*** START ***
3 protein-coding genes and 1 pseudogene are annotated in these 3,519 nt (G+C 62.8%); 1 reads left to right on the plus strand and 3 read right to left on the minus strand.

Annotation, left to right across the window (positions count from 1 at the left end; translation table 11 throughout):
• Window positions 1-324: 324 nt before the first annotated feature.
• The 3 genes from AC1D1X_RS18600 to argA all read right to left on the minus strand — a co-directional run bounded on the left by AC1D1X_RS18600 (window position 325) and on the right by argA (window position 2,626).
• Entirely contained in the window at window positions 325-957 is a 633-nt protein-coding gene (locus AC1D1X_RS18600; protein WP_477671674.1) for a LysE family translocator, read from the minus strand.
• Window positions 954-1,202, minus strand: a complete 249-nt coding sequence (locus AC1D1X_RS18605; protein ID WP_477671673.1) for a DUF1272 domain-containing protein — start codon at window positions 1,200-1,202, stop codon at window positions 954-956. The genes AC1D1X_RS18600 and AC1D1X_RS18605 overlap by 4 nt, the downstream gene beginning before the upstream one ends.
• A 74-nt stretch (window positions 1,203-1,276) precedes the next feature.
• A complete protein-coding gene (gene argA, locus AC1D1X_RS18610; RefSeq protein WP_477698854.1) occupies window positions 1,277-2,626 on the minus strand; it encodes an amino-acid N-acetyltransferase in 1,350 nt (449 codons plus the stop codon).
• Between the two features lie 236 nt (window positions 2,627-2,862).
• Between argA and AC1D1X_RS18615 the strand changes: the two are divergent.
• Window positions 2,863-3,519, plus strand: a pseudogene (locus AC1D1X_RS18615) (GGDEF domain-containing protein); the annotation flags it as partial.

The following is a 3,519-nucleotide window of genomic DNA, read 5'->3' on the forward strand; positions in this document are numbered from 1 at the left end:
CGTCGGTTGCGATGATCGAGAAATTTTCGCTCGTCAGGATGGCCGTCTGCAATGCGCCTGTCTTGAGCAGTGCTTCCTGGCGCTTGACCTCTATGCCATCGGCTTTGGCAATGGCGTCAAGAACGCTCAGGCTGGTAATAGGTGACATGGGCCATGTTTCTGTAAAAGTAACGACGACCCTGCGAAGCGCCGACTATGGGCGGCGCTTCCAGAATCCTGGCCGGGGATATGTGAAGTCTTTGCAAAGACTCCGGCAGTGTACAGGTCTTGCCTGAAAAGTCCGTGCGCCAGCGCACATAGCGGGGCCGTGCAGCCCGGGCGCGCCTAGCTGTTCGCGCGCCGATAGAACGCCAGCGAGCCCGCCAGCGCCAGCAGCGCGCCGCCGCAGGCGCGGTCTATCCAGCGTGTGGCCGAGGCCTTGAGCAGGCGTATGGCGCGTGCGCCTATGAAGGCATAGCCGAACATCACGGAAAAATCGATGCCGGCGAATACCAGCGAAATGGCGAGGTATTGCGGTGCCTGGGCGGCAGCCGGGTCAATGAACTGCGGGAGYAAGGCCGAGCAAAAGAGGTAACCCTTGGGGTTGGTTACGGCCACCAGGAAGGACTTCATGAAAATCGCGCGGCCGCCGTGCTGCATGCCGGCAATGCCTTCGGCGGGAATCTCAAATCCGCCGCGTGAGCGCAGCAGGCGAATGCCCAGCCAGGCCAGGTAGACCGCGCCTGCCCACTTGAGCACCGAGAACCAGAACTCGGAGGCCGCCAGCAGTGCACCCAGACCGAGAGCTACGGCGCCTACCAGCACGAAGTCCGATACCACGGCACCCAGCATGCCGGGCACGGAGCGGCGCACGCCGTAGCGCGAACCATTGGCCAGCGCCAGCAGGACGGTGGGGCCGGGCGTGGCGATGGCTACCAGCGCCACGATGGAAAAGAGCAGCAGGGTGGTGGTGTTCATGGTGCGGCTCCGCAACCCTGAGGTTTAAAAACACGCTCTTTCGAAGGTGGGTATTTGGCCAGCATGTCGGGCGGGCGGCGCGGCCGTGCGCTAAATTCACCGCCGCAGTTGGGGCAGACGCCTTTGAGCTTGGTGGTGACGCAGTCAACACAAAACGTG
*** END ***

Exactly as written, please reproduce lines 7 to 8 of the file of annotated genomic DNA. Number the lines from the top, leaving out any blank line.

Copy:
• A 74-nt stretch (window positions 1,203-1,276) precedes the next feature.
• A complete protein-coding gene (gene argA, locus AC1D1X_RS18610; RefSeq protein WP_477698854.1) occupies window positions 1,277-2,626 on the minus strand; it encodes an amino-acid N-acetyltransferase in 1,350 nt (449 codons plus the stop codon).